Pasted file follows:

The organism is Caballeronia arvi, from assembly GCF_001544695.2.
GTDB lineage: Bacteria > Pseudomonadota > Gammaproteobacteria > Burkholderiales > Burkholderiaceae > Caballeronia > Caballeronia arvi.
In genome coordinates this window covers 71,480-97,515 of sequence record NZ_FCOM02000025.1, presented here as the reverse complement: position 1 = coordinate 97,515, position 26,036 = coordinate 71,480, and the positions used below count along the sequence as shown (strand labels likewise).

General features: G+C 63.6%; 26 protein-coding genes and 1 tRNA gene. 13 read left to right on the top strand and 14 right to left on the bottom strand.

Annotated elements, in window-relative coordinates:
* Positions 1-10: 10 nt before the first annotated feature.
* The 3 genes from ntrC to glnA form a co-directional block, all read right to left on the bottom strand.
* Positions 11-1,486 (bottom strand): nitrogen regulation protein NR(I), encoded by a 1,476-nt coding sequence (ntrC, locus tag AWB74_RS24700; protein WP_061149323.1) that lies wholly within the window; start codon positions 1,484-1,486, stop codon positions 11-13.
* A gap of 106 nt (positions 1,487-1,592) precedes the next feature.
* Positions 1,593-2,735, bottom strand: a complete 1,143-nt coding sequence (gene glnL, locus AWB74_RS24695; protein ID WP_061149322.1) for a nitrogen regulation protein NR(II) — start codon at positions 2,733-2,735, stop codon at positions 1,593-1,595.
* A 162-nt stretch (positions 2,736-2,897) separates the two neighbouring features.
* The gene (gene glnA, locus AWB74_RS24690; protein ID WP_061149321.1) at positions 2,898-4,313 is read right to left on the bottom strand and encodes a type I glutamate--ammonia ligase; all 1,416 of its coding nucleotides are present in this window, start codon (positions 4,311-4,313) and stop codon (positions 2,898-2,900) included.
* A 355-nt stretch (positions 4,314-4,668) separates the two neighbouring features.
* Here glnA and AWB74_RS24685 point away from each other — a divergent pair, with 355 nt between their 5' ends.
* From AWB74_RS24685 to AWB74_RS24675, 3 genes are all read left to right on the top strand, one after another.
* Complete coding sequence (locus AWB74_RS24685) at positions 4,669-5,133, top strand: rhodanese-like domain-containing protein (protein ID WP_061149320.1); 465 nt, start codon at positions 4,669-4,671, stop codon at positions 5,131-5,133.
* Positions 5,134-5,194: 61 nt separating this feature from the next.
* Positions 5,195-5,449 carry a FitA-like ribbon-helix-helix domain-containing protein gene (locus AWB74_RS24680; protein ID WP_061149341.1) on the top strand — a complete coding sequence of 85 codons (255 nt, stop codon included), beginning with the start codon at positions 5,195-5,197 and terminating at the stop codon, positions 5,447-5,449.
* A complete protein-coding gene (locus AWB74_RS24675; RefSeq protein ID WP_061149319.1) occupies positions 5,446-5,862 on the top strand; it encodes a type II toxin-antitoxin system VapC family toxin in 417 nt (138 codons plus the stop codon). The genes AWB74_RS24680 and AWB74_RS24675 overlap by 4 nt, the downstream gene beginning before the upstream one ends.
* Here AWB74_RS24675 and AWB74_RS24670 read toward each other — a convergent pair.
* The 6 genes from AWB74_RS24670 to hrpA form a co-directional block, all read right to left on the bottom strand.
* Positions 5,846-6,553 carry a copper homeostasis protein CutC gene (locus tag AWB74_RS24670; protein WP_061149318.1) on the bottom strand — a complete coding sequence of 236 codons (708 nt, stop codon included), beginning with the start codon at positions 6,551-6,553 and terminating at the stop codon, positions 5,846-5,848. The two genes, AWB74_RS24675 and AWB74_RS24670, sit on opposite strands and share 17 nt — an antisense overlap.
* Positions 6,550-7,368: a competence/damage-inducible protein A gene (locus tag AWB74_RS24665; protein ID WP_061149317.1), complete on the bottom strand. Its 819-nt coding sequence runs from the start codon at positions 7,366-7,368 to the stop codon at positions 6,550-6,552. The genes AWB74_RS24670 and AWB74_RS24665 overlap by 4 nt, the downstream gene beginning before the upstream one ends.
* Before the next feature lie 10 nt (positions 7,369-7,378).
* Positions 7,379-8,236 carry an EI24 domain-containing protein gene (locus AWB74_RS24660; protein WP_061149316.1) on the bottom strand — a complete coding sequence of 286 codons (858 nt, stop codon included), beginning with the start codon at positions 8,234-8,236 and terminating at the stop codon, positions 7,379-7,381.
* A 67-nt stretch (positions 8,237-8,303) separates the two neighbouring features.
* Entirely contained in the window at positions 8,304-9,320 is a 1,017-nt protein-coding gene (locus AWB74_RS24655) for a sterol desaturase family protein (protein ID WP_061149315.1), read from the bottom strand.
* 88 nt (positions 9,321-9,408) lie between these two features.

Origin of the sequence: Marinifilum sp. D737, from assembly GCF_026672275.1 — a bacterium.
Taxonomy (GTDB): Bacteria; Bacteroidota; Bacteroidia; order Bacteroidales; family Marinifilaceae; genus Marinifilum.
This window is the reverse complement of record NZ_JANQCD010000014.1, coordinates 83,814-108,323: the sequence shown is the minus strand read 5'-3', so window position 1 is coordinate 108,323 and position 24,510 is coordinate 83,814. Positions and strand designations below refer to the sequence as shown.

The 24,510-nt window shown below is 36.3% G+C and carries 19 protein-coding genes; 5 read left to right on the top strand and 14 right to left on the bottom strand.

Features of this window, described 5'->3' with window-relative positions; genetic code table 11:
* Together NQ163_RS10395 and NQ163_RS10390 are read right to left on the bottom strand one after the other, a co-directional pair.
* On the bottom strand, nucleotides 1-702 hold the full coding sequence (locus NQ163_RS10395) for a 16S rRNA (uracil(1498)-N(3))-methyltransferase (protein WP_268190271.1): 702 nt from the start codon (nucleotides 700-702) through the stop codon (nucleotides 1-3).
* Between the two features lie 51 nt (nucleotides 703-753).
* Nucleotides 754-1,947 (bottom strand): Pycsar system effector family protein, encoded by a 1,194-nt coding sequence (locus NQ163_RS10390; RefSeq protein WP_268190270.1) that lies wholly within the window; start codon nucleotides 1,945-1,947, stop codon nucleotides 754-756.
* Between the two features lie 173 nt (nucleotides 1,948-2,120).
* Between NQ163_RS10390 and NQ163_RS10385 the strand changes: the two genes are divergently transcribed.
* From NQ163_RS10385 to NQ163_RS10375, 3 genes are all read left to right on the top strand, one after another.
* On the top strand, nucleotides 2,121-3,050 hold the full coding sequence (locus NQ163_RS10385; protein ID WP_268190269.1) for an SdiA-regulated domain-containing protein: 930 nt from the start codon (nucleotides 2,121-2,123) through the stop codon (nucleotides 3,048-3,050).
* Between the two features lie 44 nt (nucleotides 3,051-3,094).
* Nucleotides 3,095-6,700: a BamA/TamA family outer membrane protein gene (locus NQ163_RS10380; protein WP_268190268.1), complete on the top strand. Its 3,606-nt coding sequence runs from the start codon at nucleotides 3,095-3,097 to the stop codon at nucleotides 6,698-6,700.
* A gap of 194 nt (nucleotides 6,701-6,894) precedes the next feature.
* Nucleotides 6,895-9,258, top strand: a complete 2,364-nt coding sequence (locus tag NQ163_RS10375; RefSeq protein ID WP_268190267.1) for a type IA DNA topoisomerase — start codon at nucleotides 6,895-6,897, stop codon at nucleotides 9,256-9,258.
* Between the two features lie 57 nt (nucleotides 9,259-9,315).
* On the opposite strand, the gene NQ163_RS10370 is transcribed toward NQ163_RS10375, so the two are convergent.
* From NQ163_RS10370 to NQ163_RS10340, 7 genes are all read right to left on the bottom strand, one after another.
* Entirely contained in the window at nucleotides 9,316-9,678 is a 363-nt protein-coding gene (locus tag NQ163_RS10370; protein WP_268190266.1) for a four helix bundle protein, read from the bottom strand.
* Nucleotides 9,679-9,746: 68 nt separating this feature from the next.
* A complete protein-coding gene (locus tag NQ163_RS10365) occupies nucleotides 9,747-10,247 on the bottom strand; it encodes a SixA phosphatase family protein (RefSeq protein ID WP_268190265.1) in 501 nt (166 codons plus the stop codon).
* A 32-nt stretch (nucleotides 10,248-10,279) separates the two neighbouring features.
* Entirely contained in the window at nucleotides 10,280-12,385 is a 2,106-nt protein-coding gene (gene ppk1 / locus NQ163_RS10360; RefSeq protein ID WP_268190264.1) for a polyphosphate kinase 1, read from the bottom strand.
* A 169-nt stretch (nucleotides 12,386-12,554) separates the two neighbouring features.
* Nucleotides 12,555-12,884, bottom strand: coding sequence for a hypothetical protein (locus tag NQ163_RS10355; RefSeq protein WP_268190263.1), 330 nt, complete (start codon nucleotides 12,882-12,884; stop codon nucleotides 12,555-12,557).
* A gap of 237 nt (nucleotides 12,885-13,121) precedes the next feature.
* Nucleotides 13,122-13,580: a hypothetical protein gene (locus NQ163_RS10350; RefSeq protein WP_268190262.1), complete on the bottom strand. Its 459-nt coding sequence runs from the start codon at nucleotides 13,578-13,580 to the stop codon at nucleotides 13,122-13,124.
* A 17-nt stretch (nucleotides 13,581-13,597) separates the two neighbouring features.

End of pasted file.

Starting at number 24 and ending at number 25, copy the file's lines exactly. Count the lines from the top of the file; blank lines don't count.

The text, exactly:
* Before the next feature lie 10 nt (positions 7,369-7,378).
* Positions 7,379-8,236 carry an EI24 domain-containing protein gene (locus AWB74_RS24660; protein WP_061149316.1) on the bottom strand — a complete coding sequence of 286 codons (858 nt, stop codon included), beginning with the start codon at positions 8,234-8,236 and terminating at the stop codon, positions 7,379-7,381.